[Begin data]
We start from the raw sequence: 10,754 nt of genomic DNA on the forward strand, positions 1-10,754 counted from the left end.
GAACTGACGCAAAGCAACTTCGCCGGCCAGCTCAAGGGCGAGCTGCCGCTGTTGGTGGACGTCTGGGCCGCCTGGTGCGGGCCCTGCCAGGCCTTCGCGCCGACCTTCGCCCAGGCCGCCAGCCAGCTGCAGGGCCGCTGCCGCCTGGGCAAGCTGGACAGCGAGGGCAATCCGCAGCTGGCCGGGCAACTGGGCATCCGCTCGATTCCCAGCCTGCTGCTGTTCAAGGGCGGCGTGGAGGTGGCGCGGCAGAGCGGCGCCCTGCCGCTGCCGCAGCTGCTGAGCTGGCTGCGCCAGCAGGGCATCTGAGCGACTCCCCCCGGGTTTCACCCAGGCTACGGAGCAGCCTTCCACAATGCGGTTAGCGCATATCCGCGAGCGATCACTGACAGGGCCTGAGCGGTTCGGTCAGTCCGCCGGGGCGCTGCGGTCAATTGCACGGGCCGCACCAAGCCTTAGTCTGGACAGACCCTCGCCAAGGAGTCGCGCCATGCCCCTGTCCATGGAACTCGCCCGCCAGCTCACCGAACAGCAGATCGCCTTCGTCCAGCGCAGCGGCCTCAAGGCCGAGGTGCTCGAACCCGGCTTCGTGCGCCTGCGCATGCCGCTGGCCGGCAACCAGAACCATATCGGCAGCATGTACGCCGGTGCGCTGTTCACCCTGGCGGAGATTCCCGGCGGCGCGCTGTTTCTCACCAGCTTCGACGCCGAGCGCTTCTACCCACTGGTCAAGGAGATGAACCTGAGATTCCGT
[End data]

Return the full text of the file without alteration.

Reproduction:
We start from the raw sequence: 10,754 nt of genomic DNA on the forward strand, positions 1-10,754 counted from the left end.
GAACTGACGCAAAGCAACTTCGCCGGCCAGCTCAAGGGCGAGCTGCCGCTGTTGGTGGACGTCTGGGCCGCCTGGTGCGGGCCCTGCCAGGCCTTCGCGCCGACCTTCGCCCAGGCCGCCAGCCAGCTGCAGGGCCGCTGCCGCCTGGGCAAGCTGGACAGCGAGGGCAATCCGCAGCTGGCCGGGCAACTGGGCATCCGCTCGATTCCCAGCCTGCTGCTGTTCAAGGGCGGCGTGGAGGTGGCGCGGCAGAGCGGCGCCCTGCCGCTGCCGCAGCTGCTGAGCTGGCTGCGCCAGCAGGGCATCTGAGCGACTCCCCCCGGGTTTCACCCAGGCTACGGAGCAGCCTTCCACAATGCGGTTAGCGCATATCCGCGAGCGATCACTGACAGGGCCTGAGCGGTTCGGTCAGTCCGCCGGGGCGCTGCGGTCAATTGCACGGGCCGCACCAAGCCTTAGTCTGGACAGACCCTCGCCAAGGAGTCGCGCCATGCCCCTGTCCATGGAACTCGCCCGCCAGCTCACCGAACAGCAGATCGCCTTCGTCCAGCGCAGCGGCCTCAAGGCCGAGGTGCTCGAACCCGGCTTCGTGCGCCTGCGCATGCCGCTGGCCGGCAACCAGAACCATATCGGCAGCATGTACGCCGGTGCGCTGTTCACCCTGGCGGAGATTCCCGGCGGCGCGCTGTTTCTCACCAGCTTCGACGCCGAGCGCTTCTACCCACTGGTCAAGGAGATGAACCTGAGATTCCGT